Sunday, April 06, 2014

How We Ruined Everything Down in New Orleans

It was the 90s, and this is a story about my 20-something self.  He didn't much care for working hard and being responsible.  I do, so if you're a potential employer reading this, c'mon, gimme a break.  That said:

A friend (let's call him Tim) from New Orleans invited another friend (call him Glen) and myself to stay with him and attend a Nerd Convention there, where we would play live-action Vampire: The Masquerade (whatever that was) and hopefully meet girls girls girls.  Glen and I signed on to work as volunteers at the Con, in exchange for which we'd get discounts on our admission fees.

The event took place in a conference center, and the first day Glen and I went to mission control for our volunteering orders.  Boss Lady, a foxy, busty, stern young woman, assigned us to guard the door at a movie screening room, keeping out anyone who wasn't a paid-for Con attendee.  The guy running the screening room told us that, legally, we couldn't keep anyone out, though, because of the legalities of playing commercial videotapes in a hotel screening room.  Did we go back to mission control for a new assignment?  Nope.  We sat back and watched Das Boot, which someone had decided was a suitably vampiric film (well, Nazis, close enough).

That night (first of two, I believe) we started playing the Vampire game, which involved each of us wearing badges and running around the conference center, pretending to be vampires from different clans, because vampires have clans, it seems.  Each player's badge had a symbol on the front (my symbol, a cryptic glyph which I can't recall, meant nada to me) and on the back, a brief biographical note (I was playing a thief named Stinky with no clan and no friends).

I wandered around the halls a bit, and not much happened for me.  Most players were finding their clans and doing stuff together; they also seemed way more comfortable and familiar with this masquerade than I was.  Tim was all dressed up in his The Crow regalia (remember The Crow?  It was the 90s) and he was off with his clan, Glen was off with some other clan, I was on my own, my social skills were about the same as they'd been in the cradle, and I had no idea how to play this game.   Mapping the diegetic reality of the game onto the halls of this conference center took a facility, or at least a familiarity, with these Vampire games that I didn't have.  At one point I was strolling through the crowd when this one guy spotted my glyph, and his eyes went wide.  He begged me to come find him in Room such and such at a specified time.  Nowadays, well, nowadays I wouldn't be playing the game, but nowadays I'd do as he requested.  At 23, though, I really needed for this request to come from a girl, and it wasn't, so sorry, dude.  I went to the dancing room instead, because the Con had a dancing room.  I took off my badge, which officially signified that I was pausing my involvement in the game, and danced to 90s techno for the rest of the night.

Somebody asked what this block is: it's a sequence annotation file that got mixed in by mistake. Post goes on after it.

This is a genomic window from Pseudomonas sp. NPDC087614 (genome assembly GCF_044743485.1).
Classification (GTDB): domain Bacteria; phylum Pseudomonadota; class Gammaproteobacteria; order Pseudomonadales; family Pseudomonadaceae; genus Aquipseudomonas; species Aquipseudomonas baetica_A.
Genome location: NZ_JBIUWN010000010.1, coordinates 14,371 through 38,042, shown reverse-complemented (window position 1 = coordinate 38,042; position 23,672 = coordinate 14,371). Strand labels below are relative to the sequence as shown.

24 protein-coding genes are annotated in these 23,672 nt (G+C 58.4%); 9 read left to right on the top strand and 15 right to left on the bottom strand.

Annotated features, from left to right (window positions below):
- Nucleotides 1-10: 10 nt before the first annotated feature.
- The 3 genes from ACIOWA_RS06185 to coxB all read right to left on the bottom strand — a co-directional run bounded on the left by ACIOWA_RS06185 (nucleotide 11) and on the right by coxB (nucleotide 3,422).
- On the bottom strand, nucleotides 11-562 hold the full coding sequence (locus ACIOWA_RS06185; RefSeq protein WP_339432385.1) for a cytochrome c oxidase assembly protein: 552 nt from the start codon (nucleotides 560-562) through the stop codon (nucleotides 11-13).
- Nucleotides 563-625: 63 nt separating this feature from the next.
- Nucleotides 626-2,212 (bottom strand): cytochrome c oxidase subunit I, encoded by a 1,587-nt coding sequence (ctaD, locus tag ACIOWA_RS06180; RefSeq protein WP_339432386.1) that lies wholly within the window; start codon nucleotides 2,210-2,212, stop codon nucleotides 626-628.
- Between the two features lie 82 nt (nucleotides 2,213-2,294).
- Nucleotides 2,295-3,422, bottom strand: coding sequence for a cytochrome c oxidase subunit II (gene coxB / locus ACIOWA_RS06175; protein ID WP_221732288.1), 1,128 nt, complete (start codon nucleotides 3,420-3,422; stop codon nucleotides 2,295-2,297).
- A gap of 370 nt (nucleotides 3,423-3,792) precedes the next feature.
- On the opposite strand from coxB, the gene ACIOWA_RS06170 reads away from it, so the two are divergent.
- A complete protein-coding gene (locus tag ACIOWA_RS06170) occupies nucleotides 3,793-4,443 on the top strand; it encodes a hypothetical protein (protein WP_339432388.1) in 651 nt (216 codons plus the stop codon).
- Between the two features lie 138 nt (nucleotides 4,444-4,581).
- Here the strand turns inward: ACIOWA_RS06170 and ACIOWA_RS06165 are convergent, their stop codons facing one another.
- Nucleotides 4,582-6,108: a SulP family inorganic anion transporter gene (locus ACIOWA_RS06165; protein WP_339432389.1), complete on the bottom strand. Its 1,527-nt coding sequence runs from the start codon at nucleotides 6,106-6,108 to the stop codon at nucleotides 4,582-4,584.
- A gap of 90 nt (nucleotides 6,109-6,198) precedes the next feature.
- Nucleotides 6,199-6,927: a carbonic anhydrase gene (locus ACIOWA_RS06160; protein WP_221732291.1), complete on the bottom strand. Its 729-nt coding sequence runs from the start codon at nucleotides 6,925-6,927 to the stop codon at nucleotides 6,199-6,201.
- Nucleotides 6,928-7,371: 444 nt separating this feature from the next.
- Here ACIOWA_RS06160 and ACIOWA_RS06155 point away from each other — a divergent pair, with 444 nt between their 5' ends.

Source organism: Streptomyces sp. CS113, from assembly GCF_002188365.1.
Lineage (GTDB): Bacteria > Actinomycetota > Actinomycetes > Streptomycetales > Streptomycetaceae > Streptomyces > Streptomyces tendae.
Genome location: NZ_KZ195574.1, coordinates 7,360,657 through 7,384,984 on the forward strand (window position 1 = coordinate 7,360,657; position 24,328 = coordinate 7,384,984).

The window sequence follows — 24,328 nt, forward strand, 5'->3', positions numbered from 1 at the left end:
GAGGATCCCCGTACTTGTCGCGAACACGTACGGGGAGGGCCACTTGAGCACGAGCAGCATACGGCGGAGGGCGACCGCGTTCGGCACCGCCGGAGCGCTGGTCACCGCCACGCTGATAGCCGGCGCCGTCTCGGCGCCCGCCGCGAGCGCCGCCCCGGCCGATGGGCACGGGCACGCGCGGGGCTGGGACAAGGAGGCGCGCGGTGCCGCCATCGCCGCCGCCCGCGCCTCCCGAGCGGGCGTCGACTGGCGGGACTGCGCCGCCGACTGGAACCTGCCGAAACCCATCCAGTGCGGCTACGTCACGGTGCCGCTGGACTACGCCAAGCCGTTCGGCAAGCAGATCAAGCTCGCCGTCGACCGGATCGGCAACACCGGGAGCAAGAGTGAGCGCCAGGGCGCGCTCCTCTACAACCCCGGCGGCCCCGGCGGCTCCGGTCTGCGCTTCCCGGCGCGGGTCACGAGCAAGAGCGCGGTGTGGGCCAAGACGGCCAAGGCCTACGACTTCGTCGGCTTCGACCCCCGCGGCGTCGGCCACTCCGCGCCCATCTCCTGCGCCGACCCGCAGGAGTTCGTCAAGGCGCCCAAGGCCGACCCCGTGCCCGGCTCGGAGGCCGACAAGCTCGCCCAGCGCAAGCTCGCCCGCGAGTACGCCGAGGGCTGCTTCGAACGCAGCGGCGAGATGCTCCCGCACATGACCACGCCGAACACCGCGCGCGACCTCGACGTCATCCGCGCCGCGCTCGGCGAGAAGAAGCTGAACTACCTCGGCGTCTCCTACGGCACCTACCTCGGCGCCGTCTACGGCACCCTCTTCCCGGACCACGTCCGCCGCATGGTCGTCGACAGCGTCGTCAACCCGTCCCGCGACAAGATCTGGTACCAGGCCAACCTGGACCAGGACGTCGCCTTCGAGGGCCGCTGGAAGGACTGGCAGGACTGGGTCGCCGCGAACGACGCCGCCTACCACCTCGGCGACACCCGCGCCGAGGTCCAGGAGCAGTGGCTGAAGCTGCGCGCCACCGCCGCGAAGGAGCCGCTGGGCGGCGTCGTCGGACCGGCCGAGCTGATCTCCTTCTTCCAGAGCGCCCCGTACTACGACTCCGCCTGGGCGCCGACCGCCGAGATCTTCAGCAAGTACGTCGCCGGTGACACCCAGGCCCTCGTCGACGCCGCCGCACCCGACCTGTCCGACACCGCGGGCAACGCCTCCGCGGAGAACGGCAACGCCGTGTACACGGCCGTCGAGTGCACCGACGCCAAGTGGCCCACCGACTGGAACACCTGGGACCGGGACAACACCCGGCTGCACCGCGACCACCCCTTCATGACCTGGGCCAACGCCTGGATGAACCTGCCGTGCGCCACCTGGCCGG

The next day Glen and I did some actual legal volunteer work (in my case, watching the door of the merchants' room to make sure no one swiped anything) and then shifted to more work that mission control didn't realize was illegal (keeping people out of the screening room again, although this time we actually performed a public service, chasing children out during Fritz the Cat and Heavy Metal).

That night I don't think I bothered putting my badge on; I just didn't care about vampire games.  I cared about dancin'!  The dance floor got nice and friendly; in particular, my boy Glen was slow dancing with Boss Lady.   She'd been assigning us work during the day, but was getting quite cozy with the help by night.  Glen and Boss Lady were shooting off sparks, no question.  Meanwhile I told a woman I was dancing with about the (awful) screenplay I was writing, and she told me she was on the board of the New Orleans Film Festival.  I should have gotten her digits.  I didn't, because I was in a monogamous relationship with Akane Tendo.

Well, the next morning it turned out no one won the game because it had been designed such that Stinky was The Chosen One and whichever clan got him on their side would win, or something.  Too bad Stinky was out of commission.  I like to imagine he went to Nashville and became a professional dancer, avoiding the responsibilities of Chosen Oneship.

Also, Glen, who had been warned before about his tendency to speak without thinking, made the mistake of confessing to Boss Lady that we'd gamed the system and avoided doing real work, and she shot off some sparks of a decidedly non-romantic kind, and didn't give us our refunds, and I was glad because we didn't deserve them.  I went home and told my Goth friends that I'd played Vampire: The Masquerade in New Orleans, letting them think I'd been slinking around on Bourbon Street just a'reveling in the Anne Riceyness of it all.  They spit with envy.  Haw haw.

I apologize to New Orleans for screwing up the game, but maybe you should blame the designers who evidentially didn't provide multiple paths to success, because in reality There Is Always Another Way To Succeed!   Glen and Tim and I are all happily married to other Boss Ladies, so we all Won The Game, even without refunds, so Happy Endings all around!